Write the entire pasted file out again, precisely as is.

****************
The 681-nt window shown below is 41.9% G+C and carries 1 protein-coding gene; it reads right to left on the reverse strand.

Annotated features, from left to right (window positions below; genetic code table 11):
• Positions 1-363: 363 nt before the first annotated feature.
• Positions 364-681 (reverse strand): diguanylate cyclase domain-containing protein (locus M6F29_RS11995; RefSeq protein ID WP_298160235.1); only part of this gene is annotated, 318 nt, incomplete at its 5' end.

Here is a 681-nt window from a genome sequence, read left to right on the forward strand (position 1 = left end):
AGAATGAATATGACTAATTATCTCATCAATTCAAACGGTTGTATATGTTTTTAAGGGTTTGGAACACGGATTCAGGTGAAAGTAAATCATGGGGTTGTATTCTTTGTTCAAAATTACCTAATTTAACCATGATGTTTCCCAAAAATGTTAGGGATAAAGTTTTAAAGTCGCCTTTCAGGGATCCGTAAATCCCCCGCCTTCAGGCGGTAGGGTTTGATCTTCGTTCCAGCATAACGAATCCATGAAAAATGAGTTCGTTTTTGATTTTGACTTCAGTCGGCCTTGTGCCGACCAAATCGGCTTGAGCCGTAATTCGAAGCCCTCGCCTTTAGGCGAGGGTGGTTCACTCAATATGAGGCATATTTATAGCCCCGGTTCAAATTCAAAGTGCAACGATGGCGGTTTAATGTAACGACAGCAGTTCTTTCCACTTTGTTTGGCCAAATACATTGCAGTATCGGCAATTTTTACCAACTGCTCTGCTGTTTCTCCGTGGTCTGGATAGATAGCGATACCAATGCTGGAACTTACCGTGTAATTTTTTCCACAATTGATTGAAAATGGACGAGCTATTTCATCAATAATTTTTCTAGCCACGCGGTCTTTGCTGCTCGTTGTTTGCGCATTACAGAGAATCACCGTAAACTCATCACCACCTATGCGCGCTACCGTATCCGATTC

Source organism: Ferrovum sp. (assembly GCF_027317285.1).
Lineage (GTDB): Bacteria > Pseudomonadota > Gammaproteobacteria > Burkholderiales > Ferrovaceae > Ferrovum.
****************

The 681-nt window shown below is 41.9% G+C and carries 1 protein-coding gene; it reads right to left on the reverse strand.

Annotated features, from left to right (window positions below; genetic code table 11):
• Positions 1-363: 363 nt before the first annotated feature.
• Positions 364-681 (reverse strand): diguanylate cyclase domain-containing protein (locus M6F29_RS11995; RefSeq protein ID WP_298160235.1); only part of this gene is annotated, 318 nt, incomplete at its 5' end.

Here is a 681-nt window from a genome sequence, read left to right on the forward strand (position 1 = left end):
AGAATGAATATGACTAATTATCTCATCAATTCAAACGGTTGTATATGTTTTTAAGGGTTTGGAACACGGATTCAGGTGAAAGTAAATCATGGGGTTGTATTCTTTGTTCAAAATTACCTAATTTAACCATGATGTTTCCCAAAAATGTTAGGGATAAAGTTTTAAAGTCGCCTTTCAGGGATCCGTAAATCCCCCGCCTTCAGGCGGTAGGGTTTGATCTTCGTTCCAGCATAACGAATCCATGAAAAATGAGTTCGTTTTTGATTTTGACTTCAGTCGGCCTTGTGCCGACCAAATCGGCTTGAGCCGTAATTCGAAGCCCTCGCCTTTAGGCGAGGGTGGTTCACTCAATATGAGGCATATTTATAGCCCCGGTTCAAATTCAAAGTGCAACGATGGCGGTTTAATGTAACGACAGCAGTTCTTTCCACTTTGTTTGGCCAAATACATTGCAGTATCGGCAATTTTTACCAACTGCTCTGCTGTTTCTCCGTGGTCTGGATAGATAGCGATACCAATGCTGGAACTTACCGTGTAATTTTTTCCACAATTGATTGAAAATGGACGAGCTATTTCATCAATAATTTTTCTAGCCACGCGGTCTTTGCTGCTCGTTGTTTGCGCATTACAGAGAATCACCGTAAACTCATCACCACCTATGCGCGCTACCGTATCCGATTC

Source organism: Ferrovum sp. (assembly GCF_027317285.1).
Lineage (GTDB): Bacteria > Pseudomonadota > Gammaproteobacteria > Burkholderiales > Ferrovaceae > Ferrovum.